Letter: Murals For Rise Marijuana Dispensary Should Have Been Subject Of A Public Hearing

Mural by San Francisco artist Ricky Watts, one of several artists contending to paint Murals on the Rise Marijuana Dispensary. Photo: amherstma.gov

The ZBA [Zoning Board of Appeals] this week voted that murals for three of the four walls at RISE on Meadow Street were changes that are not substantially different from what was allowed in their special permit. This was with zero input from the public, particularly North Amherst residents who drive by this busy intersection daily. The public was not informed that this was on the agenda and residents were not allowed any voice in the matter. 

I read the proposal and looked at the “art,” which seems more appropriate to NYC than rural Amherst. “Art” is in the eye of the beholder! Bad enough cannabis is providing our only path to economic development, but it doesn’t need to sock us in the face each time we drive by. (See link below, pp. 21-28, for a look at the proposed art).

I notice that the ZBA is the final arbiter of what will be painted on those three walls and that this project will be executed in the next month. Is there a way that  Amherst residents, North Amherst in particular, can have any input in the process of selecting  the final murals?

I sure hope that there is some remedy here. 

Hilda Greenbaum

Hilda Greenbaum is a 65-year resident of the Amherst area and a 50-year resident of Amherst, a town meeting member 1975–2018, and a  former member of various town boards and committees, including Public Transportation, Assessors, and Zoning Board of Appeals. Her particular interests are land use and historic preservation.

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5 thoughts on “Letter: Murals For Rise Marijuana Dispensary Should Have Been Subject Of A Public Hearing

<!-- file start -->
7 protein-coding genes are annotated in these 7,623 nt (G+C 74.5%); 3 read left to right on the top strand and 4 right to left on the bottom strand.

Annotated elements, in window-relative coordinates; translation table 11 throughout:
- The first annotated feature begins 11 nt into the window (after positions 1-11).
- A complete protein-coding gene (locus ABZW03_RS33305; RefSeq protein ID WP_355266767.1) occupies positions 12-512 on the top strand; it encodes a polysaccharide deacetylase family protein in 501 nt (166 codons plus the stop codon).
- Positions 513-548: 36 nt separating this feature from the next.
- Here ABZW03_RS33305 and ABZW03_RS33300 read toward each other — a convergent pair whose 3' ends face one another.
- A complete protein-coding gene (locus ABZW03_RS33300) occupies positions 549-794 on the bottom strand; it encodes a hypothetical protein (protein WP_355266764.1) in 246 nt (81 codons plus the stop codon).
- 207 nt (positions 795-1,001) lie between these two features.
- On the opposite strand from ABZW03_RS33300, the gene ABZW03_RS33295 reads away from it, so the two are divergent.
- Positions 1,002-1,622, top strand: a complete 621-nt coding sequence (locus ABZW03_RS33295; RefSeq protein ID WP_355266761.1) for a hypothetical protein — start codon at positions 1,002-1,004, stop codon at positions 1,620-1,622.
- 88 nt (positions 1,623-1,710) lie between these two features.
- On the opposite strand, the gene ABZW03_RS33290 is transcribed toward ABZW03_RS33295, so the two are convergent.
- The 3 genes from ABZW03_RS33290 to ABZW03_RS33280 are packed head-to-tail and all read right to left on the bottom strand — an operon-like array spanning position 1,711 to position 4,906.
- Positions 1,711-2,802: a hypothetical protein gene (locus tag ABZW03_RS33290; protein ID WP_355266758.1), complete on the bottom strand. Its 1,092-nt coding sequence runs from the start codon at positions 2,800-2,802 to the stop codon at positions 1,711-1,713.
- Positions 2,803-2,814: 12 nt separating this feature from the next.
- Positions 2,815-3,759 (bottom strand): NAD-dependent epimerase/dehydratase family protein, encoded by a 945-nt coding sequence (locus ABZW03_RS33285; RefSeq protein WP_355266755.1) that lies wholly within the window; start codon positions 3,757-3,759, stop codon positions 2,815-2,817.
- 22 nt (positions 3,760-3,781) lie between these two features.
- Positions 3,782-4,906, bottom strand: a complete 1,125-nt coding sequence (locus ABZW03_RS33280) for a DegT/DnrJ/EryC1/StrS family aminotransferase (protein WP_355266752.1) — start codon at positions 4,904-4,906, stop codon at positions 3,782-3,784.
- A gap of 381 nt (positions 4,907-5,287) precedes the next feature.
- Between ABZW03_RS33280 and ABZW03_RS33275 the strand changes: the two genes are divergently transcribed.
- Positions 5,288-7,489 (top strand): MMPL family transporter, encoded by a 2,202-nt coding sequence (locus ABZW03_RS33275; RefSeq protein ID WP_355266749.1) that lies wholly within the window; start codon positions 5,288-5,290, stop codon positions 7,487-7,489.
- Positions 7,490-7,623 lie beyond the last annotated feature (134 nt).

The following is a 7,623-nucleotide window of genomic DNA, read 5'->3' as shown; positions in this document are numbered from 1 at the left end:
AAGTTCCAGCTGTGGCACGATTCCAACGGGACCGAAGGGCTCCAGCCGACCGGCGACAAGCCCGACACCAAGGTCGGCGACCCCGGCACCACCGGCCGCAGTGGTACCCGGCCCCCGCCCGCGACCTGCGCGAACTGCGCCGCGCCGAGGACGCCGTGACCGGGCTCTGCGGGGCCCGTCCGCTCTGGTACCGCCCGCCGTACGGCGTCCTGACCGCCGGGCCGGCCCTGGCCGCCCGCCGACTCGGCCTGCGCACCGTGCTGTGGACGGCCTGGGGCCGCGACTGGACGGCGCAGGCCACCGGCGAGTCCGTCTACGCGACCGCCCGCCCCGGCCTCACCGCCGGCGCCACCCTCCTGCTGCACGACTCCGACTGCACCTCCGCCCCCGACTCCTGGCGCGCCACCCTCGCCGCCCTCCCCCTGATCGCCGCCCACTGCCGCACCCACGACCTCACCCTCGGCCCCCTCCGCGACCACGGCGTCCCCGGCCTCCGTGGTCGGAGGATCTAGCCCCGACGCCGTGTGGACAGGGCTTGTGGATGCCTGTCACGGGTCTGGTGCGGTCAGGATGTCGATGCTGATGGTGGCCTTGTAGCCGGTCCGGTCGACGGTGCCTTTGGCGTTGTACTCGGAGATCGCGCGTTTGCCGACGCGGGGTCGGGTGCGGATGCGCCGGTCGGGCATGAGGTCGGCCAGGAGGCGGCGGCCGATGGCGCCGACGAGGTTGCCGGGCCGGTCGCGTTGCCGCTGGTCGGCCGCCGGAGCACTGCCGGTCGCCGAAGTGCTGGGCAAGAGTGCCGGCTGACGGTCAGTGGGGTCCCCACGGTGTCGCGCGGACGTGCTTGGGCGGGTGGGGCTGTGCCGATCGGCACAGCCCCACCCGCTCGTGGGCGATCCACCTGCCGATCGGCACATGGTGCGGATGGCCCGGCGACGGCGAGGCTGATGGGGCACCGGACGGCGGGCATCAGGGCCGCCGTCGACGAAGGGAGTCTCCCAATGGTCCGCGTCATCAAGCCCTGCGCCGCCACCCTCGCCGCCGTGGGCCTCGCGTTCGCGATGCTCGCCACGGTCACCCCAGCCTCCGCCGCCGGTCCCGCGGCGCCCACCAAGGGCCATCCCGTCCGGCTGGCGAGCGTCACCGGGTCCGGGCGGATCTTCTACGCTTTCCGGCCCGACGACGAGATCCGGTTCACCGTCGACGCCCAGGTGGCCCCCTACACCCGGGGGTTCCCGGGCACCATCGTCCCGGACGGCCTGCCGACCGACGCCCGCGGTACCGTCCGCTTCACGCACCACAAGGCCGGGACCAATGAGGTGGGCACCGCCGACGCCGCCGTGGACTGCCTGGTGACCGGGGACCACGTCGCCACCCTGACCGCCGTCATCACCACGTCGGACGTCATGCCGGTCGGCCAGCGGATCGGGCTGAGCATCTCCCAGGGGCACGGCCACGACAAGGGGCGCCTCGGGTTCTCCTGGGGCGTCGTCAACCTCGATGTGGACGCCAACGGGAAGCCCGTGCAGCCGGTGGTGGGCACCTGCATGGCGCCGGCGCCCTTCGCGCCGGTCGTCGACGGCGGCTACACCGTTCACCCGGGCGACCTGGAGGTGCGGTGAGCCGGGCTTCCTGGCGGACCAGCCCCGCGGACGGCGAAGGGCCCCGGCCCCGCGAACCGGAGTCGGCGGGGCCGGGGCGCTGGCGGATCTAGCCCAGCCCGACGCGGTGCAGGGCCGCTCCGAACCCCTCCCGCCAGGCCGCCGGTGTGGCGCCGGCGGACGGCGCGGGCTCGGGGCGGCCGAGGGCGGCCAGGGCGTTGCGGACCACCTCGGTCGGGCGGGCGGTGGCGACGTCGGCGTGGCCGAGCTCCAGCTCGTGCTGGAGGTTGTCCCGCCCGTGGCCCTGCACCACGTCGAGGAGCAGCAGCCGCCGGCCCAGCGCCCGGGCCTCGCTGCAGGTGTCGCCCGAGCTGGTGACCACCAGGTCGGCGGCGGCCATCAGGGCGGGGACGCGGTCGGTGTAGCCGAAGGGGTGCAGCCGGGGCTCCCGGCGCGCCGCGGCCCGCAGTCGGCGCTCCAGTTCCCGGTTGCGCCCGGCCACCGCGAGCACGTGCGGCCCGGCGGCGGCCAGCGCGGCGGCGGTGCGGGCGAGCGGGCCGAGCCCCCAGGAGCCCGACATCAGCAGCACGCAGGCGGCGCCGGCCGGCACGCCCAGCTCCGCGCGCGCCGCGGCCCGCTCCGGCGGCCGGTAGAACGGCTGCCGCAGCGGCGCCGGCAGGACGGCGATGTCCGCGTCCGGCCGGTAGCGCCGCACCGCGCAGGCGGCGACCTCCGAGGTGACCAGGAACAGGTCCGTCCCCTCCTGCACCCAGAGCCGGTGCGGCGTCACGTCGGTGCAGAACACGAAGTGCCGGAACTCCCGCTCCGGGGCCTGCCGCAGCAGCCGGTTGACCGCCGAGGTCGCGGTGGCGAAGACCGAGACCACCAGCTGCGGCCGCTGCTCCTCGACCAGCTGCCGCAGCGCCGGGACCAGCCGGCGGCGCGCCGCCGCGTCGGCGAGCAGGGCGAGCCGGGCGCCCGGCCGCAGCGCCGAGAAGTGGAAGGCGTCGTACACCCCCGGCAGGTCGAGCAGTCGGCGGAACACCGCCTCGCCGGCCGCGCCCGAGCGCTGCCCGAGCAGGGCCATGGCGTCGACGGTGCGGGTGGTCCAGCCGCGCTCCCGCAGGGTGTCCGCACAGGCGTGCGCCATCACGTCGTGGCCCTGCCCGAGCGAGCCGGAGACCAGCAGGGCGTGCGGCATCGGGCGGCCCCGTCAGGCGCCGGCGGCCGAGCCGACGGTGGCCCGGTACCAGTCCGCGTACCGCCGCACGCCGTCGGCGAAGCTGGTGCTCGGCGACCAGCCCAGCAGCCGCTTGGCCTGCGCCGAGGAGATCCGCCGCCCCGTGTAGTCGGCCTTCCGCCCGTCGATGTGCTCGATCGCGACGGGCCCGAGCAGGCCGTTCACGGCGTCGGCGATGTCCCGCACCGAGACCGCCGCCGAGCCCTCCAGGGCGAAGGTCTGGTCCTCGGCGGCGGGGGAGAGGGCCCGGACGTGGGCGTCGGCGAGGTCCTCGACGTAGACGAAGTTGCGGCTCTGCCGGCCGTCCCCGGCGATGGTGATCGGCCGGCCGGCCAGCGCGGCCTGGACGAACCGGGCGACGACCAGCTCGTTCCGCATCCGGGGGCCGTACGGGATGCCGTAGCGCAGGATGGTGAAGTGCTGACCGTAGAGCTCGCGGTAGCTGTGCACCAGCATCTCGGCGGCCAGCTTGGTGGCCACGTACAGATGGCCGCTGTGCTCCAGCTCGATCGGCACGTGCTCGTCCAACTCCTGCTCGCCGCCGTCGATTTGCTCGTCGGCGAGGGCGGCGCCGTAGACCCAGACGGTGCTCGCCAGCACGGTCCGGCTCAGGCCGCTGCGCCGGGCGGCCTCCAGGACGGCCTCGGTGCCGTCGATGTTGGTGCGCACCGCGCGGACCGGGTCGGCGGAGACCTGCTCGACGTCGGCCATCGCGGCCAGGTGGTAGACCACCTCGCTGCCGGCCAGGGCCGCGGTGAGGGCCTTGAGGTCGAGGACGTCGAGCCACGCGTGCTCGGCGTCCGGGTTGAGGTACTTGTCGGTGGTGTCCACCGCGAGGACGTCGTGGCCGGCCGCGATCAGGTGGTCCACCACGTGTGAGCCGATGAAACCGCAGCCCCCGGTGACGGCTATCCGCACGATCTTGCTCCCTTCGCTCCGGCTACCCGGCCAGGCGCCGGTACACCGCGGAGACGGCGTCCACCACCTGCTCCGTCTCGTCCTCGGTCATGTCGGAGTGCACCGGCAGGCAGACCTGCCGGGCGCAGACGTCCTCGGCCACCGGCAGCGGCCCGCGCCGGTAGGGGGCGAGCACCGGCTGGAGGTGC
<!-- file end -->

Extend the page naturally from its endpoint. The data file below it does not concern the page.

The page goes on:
1. Correction:
    The Building Inspector, not the ZBA, is the final arbitor of the appropriateness of the art selected. Citizen input should be directed to Mr. Robert Morra, Building Inspector.

  2. I went through hundreds of pages of testimony and documents from both the 2016 Medical Marijuana Special Permit and the ZBA2019-10 allowing the retail marijuana use. I found nothing referring to a more than 250 x 10 foot murals.
    I am NOT against the murals per se since the final design has not been produced yet. I am concerned with the process whereby the abutters were not notified of the meeting affecting changes to a property across the street and next door to their farms and that no abutters are represented on the selection committee. I am also concerned that the project will be completed by mid-October while the students are still in residence for another month because it implies the mural could be acting as an advertising sign for a pot shop.
    There is no provision in Condition #6 for murals. None were approved, so shouldn’t this be considered a substantial change from what was approved? If the murals were considered advertising signs, the bylaw would limit the size to less than 10% of the area of the facade and would require a public hearing.